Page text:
Nicaragua: Fr. Cardenal’s Suspension a divinis Lifted

Source: FSSPX News

On February 18, 2019, the Vatican news service announced that Pope Francis had lifted the canonical sanctions on Fr. Ernesto Cardenal, now 94 years old, imposed by John Paul II on January 30, 1985.

Fr. Cardenal was a supporter of liberation theology who in 1979 accepted the job of culture minister in the government formed by revolutionary Daniel Ortega. When John Paul II travelled to Nicaragua in 1983, the pope publicly reprimanded Fr. Cardenal, who had come to greet him on the tarmac of Managua airport. The Polish pope asked Fr. Cardenal to resign from his position and conform to the requirements of Canon Law. When he refused to leave his ministerial post, Fr. Cardenal was suspended a divinis by the Congregation for the Doctrine of the Faith (CDF), forbidding him to celebrate Mass or administer the sacraments.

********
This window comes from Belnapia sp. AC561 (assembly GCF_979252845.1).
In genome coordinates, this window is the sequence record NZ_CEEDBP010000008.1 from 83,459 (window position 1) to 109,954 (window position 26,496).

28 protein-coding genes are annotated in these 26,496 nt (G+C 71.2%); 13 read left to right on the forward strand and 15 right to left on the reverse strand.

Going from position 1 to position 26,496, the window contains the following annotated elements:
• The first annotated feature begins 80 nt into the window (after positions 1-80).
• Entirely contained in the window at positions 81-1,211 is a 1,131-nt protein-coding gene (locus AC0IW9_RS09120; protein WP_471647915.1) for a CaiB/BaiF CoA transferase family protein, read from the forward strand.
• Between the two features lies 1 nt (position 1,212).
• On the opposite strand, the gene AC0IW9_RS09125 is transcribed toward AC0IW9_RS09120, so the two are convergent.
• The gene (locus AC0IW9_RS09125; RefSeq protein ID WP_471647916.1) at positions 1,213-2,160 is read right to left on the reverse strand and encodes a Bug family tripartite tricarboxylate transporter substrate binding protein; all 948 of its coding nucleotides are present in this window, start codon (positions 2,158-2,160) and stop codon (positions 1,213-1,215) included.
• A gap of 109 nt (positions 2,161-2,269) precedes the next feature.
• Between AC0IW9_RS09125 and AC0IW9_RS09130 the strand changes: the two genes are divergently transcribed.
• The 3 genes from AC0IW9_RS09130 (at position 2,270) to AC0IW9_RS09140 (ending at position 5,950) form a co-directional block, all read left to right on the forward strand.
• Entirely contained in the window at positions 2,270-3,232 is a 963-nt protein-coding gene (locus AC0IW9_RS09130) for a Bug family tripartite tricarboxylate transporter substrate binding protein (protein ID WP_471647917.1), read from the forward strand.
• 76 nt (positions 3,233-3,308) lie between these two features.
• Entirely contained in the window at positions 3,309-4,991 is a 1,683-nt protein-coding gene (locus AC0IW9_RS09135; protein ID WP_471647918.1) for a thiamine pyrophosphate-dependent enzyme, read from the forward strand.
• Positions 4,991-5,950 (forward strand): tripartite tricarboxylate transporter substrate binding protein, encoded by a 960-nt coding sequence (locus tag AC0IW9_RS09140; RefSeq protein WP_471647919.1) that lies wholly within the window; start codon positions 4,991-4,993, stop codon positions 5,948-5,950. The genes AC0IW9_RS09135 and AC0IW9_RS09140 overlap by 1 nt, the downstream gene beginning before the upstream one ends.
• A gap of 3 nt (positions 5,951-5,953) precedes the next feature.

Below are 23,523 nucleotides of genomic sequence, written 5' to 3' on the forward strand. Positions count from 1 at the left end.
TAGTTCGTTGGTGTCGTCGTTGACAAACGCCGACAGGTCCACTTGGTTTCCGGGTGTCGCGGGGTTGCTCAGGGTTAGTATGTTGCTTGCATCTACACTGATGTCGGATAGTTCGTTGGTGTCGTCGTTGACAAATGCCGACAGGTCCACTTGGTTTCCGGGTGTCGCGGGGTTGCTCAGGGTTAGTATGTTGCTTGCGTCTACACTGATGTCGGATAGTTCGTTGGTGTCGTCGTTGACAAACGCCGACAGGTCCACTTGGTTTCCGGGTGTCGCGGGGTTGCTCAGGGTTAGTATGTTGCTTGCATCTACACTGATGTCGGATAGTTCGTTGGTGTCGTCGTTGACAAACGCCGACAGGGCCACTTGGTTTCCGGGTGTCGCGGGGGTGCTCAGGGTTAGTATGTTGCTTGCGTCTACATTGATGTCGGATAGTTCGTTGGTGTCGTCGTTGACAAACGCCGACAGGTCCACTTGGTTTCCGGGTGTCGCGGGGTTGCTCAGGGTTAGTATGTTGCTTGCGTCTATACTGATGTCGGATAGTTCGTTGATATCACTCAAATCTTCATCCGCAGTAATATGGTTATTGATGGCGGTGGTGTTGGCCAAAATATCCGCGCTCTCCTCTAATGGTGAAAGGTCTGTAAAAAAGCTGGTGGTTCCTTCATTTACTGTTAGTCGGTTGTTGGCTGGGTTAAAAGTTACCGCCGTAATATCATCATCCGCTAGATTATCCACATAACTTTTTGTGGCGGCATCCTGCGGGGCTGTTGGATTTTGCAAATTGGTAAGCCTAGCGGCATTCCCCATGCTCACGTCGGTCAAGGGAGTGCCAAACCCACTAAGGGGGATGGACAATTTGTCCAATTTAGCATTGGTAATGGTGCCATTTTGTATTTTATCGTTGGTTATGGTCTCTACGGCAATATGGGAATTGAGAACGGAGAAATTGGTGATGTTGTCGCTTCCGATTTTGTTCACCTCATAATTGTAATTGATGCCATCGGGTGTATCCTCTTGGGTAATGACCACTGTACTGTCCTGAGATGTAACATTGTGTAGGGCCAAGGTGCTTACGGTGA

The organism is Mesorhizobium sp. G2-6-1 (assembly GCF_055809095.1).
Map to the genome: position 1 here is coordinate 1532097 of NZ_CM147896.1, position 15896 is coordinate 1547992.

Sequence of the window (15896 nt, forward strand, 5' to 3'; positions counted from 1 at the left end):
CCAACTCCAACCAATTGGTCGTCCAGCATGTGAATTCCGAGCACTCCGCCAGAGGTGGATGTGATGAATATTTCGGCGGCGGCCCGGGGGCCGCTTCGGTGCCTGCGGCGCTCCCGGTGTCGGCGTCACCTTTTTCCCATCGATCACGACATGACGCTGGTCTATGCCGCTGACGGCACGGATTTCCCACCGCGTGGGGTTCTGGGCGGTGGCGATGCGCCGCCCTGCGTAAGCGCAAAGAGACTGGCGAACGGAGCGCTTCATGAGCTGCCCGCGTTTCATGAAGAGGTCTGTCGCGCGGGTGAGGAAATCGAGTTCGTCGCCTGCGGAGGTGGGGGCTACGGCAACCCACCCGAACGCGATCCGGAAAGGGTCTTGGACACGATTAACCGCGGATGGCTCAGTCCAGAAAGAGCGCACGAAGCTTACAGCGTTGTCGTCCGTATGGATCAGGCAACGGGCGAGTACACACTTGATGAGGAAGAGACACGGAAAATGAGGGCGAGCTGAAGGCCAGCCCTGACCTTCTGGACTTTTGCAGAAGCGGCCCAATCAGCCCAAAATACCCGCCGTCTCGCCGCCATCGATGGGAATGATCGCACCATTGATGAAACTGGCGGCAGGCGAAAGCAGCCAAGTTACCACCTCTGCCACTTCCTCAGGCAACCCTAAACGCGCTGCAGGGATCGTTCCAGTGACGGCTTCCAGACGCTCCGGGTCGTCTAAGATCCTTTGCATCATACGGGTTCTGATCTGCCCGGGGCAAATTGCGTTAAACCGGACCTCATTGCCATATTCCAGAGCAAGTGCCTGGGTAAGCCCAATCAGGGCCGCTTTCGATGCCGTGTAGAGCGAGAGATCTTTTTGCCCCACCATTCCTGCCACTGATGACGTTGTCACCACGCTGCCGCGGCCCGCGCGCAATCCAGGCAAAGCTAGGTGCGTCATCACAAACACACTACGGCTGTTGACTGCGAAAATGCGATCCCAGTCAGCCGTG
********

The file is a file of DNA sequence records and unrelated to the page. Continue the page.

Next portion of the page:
Nonetheless, Pope Francis has decided in response to Fr. Cardenal’s request “benevolently to abolish all canonical censures” incurred by his “political militancy” within the Sandinista regime, according to a statement issued by the apostolic nunciature of Managua. The reason given is that Ernesto Cardenal has “given up all political involvement many years ago,” and left the Sandinista National Liberation Front. According to the Vatican website, he was protesting the authoritarian direction President Daniel Ortega had taken; according to Giuseppe Nardi on German website Katholisches, he blamed Ortega for betraying the revolution.

Archbishop Waldermar Sommertag, Apostolic Nuncio to Nicaragua, announced Pope Francis’ decision to lift the sanctions on Fr. Cardenal at the Vivian Pellas Hospital of Managua, where the “poet-priest” has been hospitalized since February 4, 2019 because of a kidney infection. On Sunday, February 17, Fr. Cardenal concelebrated his first Mass since his suspension with Archbishop Sommertag.

Katholisches adds that Ernesto Cardenal has never distanced himself from Marxism, nor from the errors and crimes committed in Nicaragua with his support. “Rome is reconciling itself with Cardenal, not Cardenal with Rome,” Giuseppe Nardi wrote.